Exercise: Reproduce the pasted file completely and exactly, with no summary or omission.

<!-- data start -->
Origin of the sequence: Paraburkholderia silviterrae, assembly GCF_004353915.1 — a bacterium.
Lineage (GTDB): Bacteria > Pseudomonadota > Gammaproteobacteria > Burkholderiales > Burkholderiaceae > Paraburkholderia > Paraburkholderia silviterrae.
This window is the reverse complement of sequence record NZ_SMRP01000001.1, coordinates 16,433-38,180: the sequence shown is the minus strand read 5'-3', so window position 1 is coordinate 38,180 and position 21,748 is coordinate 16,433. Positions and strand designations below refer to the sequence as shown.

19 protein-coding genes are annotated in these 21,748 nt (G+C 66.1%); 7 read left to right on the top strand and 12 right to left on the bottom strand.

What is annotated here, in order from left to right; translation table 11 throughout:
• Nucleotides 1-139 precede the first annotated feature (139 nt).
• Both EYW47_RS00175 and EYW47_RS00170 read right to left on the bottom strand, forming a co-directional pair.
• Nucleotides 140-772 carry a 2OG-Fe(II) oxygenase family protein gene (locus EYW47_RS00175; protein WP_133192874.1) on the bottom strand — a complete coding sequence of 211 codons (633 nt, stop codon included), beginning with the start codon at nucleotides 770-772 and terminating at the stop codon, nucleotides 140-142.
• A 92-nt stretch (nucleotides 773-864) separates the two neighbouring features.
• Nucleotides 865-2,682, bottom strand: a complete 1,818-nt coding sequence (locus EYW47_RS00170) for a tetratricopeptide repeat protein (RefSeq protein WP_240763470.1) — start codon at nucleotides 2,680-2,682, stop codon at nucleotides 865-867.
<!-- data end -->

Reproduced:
Origin of the sequence: Paraburkholderia silviterrae, assembly GCF_004353915.1 — a bacterium.
Lineage (GTDB): Bacteria > Pseudomonadota > Gammaproteobacteria > Burkholderiales > Burkholderiaceae > Paraburkholderia > Paraburkholderia silviterrae.
This window is the reverse complement of sequence record NZ_SMRP01000001.1, coordinates 16,433-38,180: the sequence shown is the minus strand read 5'-3', so window position 1 is coordinate 38,180 and position 21,748 is coordinate 16,433. Positions and strand designations below refer to the sequence as shown.

19 protein-coding genes are annotated in these 21,748 nt (G+C 66.1%); 7 read left to right on the top strand and 12 right to left on the bottom strand.

What is annotated here, in order from left to right; translation table 11 throughout:
• Nucleotides 1-139 precede the first annotated feature (139 nt).
• Both EYW47_RS00175 and EYW47_RS00170 read right to left on the bottom strand, forming a co-directional pair.
• Nucleotides 140-772 carry a 2OG-Fe(II) oxygenase family protein gene (locus EYW47_RS00175; protein WP_133192874.1) on the bottom strand — a complete coding sequence of 211 codons (633 nt, stop codon included), beginning with the start codon at nucleotides 770-772 and terminating at the stop codon, nucleotides 140-142.
• A 92-nt stretch (nucleotides 773-864) separates the two neighbouring features.
• Nucleotides 865-2,682, bottom strand: a complete 1,818-nt coding sequence (locus EYW47_RS00170) for a tetratricopeptide repeat protein (RefSeq protein WP_240763470.1) — start codon at nucleotides 2,680-2,682, stop codon at nucleotides 865-867.